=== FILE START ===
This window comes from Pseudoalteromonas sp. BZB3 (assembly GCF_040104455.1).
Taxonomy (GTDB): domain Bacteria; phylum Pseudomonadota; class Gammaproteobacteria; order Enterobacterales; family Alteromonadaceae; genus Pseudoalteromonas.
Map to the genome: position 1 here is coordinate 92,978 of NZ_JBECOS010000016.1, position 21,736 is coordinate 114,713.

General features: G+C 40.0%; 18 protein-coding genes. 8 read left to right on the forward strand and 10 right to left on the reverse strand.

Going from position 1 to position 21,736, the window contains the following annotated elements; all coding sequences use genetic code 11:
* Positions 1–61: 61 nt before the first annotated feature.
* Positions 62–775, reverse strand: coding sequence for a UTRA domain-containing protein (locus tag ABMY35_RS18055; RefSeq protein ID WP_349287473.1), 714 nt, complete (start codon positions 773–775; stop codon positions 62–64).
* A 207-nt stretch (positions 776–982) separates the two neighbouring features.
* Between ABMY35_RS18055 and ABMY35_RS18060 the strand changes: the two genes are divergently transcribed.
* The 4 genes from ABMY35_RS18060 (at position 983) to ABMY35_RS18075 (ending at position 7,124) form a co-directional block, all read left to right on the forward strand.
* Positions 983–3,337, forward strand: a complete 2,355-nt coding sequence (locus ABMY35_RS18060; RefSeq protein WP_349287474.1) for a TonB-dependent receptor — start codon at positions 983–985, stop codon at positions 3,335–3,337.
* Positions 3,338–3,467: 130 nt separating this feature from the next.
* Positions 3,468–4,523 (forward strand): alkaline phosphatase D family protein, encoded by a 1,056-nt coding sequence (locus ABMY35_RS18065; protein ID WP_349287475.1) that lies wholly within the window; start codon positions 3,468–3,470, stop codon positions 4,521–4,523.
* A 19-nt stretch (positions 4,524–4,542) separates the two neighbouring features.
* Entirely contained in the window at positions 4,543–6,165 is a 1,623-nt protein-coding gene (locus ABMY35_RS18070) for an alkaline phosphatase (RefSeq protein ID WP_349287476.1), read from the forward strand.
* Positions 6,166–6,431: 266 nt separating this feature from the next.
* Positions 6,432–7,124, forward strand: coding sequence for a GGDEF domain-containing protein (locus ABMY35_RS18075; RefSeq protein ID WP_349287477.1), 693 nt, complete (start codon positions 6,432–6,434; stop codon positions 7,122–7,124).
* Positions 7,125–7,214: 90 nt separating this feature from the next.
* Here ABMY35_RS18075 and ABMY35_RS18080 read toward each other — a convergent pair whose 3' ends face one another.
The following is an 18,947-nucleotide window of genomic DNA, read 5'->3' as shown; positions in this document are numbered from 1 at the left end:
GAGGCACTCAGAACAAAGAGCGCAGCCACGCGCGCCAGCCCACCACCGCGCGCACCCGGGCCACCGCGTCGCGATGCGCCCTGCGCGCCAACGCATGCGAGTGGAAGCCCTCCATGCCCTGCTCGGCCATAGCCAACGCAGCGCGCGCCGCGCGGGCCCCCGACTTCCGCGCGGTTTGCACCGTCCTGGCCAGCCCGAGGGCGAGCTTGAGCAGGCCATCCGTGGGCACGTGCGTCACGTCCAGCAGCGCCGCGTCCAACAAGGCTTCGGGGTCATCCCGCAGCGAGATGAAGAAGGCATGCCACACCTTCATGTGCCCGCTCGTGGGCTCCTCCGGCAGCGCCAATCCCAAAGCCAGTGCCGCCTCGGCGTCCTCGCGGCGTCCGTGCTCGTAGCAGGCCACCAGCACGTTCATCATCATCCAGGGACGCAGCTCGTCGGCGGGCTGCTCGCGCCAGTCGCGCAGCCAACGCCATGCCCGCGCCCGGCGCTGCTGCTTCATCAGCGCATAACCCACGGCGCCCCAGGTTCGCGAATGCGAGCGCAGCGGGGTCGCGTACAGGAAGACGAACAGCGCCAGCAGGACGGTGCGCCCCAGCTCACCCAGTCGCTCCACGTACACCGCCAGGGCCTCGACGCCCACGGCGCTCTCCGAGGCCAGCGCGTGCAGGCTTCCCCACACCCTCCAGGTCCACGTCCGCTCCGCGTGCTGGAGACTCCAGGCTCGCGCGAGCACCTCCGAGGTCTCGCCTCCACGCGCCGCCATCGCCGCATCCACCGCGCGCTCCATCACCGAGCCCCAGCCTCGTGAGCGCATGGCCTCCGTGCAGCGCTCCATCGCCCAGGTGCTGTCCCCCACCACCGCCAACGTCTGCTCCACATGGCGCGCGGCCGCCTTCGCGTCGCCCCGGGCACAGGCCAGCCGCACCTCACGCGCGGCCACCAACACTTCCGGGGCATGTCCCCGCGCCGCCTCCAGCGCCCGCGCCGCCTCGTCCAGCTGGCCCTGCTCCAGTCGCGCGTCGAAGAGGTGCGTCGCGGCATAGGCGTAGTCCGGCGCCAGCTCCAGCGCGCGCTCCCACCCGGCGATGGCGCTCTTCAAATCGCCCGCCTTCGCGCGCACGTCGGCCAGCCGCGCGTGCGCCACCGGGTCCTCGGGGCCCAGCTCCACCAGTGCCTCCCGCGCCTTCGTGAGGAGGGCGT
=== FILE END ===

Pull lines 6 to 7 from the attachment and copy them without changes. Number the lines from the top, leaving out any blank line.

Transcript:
* Positions 1–61: 61 nt before the first annotated feature.
* Positions 62–775, reverse strand: coding sequence for a UTRA domain-containing protein (locus tag ABMY35_RS18055; RefSeq protein ID WP_349287473.1), 714 nt, complete (start codon positions 773–775; stop codon positions 62–64).